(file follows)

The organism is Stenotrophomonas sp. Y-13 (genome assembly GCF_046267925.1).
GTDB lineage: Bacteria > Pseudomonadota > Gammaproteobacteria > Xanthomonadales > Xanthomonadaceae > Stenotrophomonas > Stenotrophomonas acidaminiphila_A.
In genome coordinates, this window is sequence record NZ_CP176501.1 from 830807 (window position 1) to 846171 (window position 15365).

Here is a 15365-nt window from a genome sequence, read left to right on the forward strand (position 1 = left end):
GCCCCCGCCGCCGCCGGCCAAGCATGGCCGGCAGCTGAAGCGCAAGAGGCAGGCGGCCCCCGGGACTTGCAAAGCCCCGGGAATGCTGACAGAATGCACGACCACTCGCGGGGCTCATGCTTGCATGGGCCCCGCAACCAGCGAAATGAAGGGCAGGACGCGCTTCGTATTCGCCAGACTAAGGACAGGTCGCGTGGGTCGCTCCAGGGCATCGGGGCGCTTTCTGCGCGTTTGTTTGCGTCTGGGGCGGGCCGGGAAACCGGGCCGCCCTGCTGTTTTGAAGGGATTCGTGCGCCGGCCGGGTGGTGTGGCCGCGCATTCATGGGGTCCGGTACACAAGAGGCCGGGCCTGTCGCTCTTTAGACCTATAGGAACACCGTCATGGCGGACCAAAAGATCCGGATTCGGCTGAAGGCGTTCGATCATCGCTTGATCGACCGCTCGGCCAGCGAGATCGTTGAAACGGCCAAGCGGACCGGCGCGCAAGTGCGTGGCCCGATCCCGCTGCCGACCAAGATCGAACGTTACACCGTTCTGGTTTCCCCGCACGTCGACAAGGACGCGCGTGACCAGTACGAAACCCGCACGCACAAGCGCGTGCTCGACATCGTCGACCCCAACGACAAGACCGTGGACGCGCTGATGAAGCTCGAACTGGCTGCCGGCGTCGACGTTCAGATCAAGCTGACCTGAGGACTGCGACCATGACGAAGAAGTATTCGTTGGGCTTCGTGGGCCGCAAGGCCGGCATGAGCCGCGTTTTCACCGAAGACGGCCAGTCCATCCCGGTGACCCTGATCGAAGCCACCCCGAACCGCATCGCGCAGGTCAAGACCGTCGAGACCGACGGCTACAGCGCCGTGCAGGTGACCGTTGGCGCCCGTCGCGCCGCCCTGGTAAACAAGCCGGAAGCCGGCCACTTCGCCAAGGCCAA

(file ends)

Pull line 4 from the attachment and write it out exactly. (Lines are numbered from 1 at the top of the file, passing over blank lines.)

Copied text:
Here is a 15365-nt window from a genome sequence, read left to right on the forward strand (position 1 = left end):